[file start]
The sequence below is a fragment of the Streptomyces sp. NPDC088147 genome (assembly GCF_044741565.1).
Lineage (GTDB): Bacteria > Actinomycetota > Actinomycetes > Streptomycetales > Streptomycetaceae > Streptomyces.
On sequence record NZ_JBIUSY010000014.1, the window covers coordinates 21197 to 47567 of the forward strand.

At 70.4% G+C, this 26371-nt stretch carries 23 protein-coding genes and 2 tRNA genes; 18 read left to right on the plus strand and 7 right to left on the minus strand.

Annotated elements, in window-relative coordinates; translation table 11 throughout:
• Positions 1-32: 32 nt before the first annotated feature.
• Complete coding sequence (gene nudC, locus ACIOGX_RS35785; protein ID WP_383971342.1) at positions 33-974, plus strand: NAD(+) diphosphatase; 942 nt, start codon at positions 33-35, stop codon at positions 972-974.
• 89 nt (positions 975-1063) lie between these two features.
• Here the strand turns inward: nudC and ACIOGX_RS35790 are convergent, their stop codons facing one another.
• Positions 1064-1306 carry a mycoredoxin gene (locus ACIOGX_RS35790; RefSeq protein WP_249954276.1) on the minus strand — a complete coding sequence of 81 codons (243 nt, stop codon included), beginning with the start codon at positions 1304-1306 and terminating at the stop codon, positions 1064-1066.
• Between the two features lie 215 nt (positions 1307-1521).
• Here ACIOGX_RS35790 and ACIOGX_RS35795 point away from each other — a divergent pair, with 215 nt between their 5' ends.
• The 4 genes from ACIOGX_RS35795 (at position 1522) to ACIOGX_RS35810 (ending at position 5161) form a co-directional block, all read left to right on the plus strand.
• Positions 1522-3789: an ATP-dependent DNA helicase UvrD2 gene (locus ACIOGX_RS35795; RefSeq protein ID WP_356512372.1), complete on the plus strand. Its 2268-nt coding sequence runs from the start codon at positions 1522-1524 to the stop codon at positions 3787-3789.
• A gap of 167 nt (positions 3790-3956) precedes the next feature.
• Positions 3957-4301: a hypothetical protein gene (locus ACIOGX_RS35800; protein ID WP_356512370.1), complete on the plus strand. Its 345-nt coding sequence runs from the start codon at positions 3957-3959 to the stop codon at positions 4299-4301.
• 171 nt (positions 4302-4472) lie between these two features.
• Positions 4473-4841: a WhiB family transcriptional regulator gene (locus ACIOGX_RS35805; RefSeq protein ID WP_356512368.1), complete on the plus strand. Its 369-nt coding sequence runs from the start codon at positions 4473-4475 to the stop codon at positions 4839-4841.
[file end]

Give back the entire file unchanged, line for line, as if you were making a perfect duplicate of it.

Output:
The sequence below is a fragment of the Streptomyces sp. NPDC088147 genome (assembly GCF_044741565.1).
Lineage (GTDB): Bacteria > Actinomycetota > Actinomycetes > Streptomycetales > Streptomycetaceae > Streptomyces.
On sequence record NZ_JBIUSY010000014.1, the window covers coordinates 21197 to 47567 of the forward strand.

At 70.4% G+C, this 26371-nt stretch carries 23 protein-coding genes and 2 tRNA genes; 18 read left to right on the plus strand and 7 right to left on the minus strand.

Annotated elements, in window-relative coordinates; translation table 11 throughout:
• Positions 1-32: 32 nt before the first annotated feature.
• Complete coding sequence (gene nudC, locus ACIOGX_RS35785; protein ID WP_383971342.1) at positions 33-974, plus strand: NAD(+) diphosphatase; 942 nt, start codon at positions 33-35, stop codon at positions 972-974.
• 89 nt (positions 975-1063) lie between these two features.
• Here the strand turns inward: nudC and ACIOGX_RS35790 are convergent, their stop codons facing one another.
• Positions 1064-1306 carry a mycoredoxin gene (locus ACIOGX_RS35790; RefSeq protein WP_249954276.1) on the minus strand — a complete coding sequence of 81 codons (243 nt, stop codon included), beginning with the start codon at positions 1304-1306 and terminating at the stop codon, positions 1064-1066.
• Between the two features lie 215 nt (positions 1307-1521).
• Here ACIOGX_RS35790 and ACIOGX_RS35795 point away from each other — a divergent pair, with 215 nt between their 5' ends.
• The 4 genes from ACIOGX_RS35795 (at position 1522) to ACIOGX_RS35810 (ending at position 5161) form a co-directional block, all read left to right on the plus strand.
• Positions 1522-3789: an ATP-dependent DNA helicase UvrD2 gene (locus ACIOGX_RS35795; RefSeq protein ID WP_356512372.1), complete on the plus strand. Its 2268-nt coding sequence runs from the start codon at positions 1522-1524 to the stop codon at positions 3787-3789.
• A gap of 167 nt (positions 3790-3956) precedes the next feature.
• Positions 3957-4301: a hypothetical protein gene (locus ACIOGX_RS35800; protein ID WP_356512370.1), complete on the plus strand. Its 345-nt coding sequence runs from the start codon at positions 3957-3959 to the stop codon at positions 4299-4301.
• 171 nt (positions 4302-4472) lie between these two features.
• Positions 4473-4841: a WhiB family transcriptional regulator gene (locus ACIOGX_RS35805; RefSeq protein ID WP_356512368.1), complete on the plus strand. Its 369-nt coding sequence runs from the start codon at positions 4473-4475 to the stop codon at positions 4839-4841.